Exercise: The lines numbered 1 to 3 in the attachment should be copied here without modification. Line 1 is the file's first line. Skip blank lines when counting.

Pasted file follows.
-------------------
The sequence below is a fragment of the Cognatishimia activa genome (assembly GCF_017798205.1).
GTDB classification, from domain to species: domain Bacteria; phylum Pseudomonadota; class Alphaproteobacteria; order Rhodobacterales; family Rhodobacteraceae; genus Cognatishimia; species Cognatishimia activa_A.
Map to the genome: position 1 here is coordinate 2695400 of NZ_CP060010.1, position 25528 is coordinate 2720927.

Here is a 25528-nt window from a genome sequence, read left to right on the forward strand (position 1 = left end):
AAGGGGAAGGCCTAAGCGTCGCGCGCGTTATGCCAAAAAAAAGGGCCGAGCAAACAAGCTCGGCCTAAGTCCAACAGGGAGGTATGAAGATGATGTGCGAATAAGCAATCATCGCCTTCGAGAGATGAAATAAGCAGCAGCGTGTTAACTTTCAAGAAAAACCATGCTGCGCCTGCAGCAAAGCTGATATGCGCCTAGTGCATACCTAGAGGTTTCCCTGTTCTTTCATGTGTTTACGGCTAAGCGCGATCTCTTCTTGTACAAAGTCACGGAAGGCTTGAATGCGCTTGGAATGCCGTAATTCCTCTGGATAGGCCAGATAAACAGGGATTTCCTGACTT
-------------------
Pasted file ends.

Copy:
The sequence below is a fragment of the Cognatishimia activa genome (assembly GCF_017798205.1).
GTDB classification, from domain to species: domain Bacteria; phylum Pseudomonadota; class Alphaproteobacteria; order Rhodobacterales; family Rhodobacteraceae; genus Cognatishimia; species Cognatishimia activa_A.
Map to the genome: position 1 here is coordinate 2695400 of NZ_CP060010.1, position 25528 is coordinate 2720927.